How we cite our quotes:
(Clytemnestra): "Men of the city, senior Argives here present, I shall have no qualms in telling you how I love my husband; a person's timidity dies away in time. I have learned from others, I shall tell my own life's hardship all the while this man was under Ilion's wall. The first thing: for a wife to be separated from her husband, and to sit at home alone, is a terrible misery, when she hears many malicious rumours, with one man coming and then another with his cries bringing worse pain on top of pain for the house." (855-865)
Here, once again, Clytemnestra portrays herself in terms of stereotypical femininity, sitting on pins and needles for any word of her husband while he is away on campaign. What does Clytemnestra's use of this traditional gender imagery say about her character?
(Cassandra): "Apollo god of seers set me in this office."
(Chorus): "Smitten with desire for you, I fear you mean, although he is a god?"
(Cassandra): "Before now, I was ashamed to speak of this."
(Chorus): "Everyone shows greater delicacy while in prosperity."
(Cassandra): "But Apollo quite wrestled with me while breathing his favours."
(Chorus): "And did the two of you duly come to making a child?"
(Cassandra): "Though I had consented to Loxias, I cheated him." (1202-1208)
What do you think Cassandra means when she says she "cheated" Loxias (a.k.a. Apollo) at the end of this passage? To what extent does Cassandra fit into or fail to fit into the more stereotypical images of women advanced in the play, such as by the Chorus?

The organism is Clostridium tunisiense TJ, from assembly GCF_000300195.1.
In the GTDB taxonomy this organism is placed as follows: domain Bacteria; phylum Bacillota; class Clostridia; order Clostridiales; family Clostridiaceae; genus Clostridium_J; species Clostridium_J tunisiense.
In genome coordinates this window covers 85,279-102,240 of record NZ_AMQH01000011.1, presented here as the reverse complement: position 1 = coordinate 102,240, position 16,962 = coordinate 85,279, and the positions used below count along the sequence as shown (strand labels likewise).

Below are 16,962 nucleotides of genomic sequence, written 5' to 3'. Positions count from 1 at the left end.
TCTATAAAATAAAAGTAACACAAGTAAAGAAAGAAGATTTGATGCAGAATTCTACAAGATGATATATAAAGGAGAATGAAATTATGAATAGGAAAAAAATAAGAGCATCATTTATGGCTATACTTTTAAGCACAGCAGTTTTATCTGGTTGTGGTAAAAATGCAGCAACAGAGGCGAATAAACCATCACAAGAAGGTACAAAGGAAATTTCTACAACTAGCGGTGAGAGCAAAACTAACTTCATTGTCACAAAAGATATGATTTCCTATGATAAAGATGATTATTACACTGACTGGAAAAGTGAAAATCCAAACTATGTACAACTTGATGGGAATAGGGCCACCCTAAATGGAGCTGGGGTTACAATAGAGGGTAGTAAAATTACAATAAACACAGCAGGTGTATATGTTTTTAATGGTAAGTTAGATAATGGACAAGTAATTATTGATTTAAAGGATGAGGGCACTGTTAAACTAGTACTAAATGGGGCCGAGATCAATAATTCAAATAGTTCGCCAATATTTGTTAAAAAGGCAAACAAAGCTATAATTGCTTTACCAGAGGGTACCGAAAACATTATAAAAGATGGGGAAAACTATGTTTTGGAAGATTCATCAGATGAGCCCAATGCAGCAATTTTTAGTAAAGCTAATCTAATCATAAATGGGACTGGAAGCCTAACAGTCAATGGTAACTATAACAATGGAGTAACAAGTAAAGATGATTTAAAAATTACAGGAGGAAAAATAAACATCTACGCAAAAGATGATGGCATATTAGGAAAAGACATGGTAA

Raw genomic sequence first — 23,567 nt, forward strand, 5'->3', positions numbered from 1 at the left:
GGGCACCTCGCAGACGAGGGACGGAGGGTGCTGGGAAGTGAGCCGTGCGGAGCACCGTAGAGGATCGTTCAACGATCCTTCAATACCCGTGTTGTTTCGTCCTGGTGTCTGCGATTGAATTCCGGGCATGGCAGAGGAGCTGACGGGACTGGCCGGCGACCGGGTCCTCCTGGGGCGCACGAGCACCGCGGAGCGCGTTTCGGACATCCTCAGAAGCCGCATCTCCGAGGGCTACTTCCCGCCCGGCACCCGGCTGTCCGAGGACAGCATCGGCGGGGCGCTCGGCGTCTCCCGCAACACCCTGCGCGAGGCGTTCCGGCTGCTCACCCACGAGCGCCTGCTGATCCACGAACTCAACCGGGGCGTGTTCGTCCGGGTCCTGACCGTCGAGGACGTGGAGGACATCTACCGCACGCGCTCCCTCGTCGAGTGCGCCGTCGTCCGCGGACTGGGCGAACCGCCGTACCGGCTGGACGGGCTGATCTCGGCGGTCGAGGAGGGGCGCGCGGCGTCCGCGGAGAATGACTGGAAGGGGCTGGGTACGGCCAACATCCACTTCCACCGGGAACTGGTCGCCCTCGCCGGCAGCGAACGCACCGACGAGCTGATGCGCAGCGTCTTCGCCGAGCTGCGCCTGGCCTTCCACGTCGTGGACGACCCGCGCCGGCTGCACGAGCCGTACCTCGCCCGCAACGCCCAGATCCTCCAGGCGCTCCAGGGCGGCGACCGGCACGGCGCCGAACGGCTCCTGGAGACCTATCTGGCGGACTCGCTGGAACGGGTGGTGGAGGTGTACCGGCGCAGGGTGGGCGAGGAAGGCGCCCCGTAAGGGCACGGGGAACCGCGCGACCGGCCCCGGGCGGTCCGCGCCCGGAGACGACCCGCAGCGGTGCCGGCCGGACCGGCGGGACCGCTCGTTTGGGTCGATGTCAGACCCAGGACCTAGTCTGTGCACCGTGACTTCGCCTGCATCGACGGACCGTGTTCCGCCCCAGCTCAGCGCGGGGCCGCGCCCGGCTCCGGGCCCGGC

(Cassandra): "The ships' commander and overturner of Troy will meet with underhanded destruction, through evil fortune; he does not know the kind of bite behind the hateful bitch's tongue when it brightly laid back its ears and licked. Such is the male's female murderer in her audacity. What loathsome monster should I be accurate in calling her – an amphisbaena, or a Scylla living in the rocks, destruction for sailors, a hellish mother raging and breathing war without truce on her dearest? How she cried in triumph, in her total audacity, just as at a battle's turn! Yet she appears to rejoice at the safe homecoming." (1227-1238)
Here, Cassandra seems to put a lot of emphasis on the fact that Agamemnon's murderer will be female, as well as on his murderer's deceitfulness. Do you think this is just a coincidence, or is Cassandra herself playing into cultural stereotypes of women as untrustworthy?